The Market Today
Less Economic Uncertainty Despite Continued Election Uncertainty
by Craig Dismuke, Dudley Carter
2020 ELECTION UPDATE
Less Economic Uncertainty Despite the Continued Election Uncertainty: After 24 hours of vote counting, the story remains a high likelihood of a split Congress with Republicans retaining the Senate and Democrats retaining the House (paths to any outcome remain possible). The Presidential race remains too uncertain for novice political observers to weigh in on given tight margins in several states, the slow reporting processes, and potential recounts/litigation. Republicans came into the election with a 53-45 (+2 Independents) lead in the Senate while Democrats held a 233-201 lead in the House. It appears those majorities may be cut in both Chambers. Nonetheless, policy gridlock is the likely outcome over the next two years regardless of who emerges as the winner of the Presidential contest. It does not appear that a change in tax rates will be on the table. And, if Biden wins the White House, his appointees would likely need to be mostly moderate to get through a Republican-led Senate. (WSJ Live Election Results Tracker)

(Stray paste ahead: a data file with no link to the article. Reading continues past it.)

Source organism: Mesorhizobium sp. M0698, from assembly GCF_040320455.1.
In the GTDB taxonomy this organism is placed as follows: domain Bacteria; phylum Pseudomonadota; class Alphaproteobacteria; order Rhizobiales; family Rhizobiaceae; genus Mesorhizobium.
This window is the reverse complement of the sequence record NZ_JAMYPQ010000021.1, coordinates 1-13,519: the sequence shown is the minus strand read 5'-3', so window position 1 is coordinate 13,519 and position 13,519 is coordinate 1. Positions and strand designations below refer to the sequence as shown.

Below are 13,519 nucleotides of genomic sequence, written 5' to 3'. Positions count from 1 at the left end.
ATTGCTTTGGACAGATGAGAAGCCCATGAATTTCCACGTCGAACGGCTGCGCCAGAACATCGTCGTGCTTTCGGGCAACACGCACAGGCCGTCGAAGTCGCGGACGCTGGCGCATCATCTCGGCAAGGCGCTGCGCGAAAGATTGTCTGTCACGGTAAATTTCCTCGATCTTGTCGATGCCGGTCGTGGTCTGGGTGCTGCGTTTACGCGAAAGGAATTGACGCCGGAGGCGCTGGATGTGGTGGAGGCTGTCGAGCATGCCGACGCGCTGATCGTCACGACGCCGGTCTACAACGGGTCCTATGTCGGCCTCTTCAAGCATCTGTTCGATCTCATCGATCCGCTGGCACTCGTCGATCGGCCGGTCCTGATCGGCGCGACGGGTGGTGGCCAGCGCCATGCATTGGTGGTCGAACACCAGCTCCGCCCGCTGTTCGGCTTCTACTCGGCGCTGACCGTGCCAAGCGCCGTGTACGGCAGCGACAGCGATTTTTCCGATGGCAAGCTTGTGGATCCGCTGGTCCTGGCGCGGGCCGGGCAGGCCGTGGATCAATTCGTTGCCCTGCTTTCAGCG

CORONAVIRUS UPDATE (VS Coronavirus Chartbook – PDF)
Monitoring the Virus Headlines: Poland closed schools, non-essential stores, and limited hotel use to work-related stays in its latest attempt to slow the spread of the virus. If those measures don’t have a noticeable impact on the infection rate, the country’s government said a full lockdown for seven to ten days could be required. Greece reported a record number of new infections and will reportedly announce a nationwide lockdown that will take effect on Friday morning. Italy placed Milan and Piedmont into its highest risk tier, which requires significantly more stringent social restrictions. U.K. Prime Minister Johnson said the virus situation is “grave, need for action acute” before the House of Commons approved the latest restrictions proposed by Johnson’s administration. In France, ICU occupancy continued to climb past 80%, the highest level since April, highlighting why officials moved to enact a partial lockdown last week. In the U.S., Senate Majority Leader McConnell, who easily beat out the challenger for his Senate seat, said, “Hopefully the partisan passions that prevented us from doing a rescue package have subsided, …That’s job one when we get back.”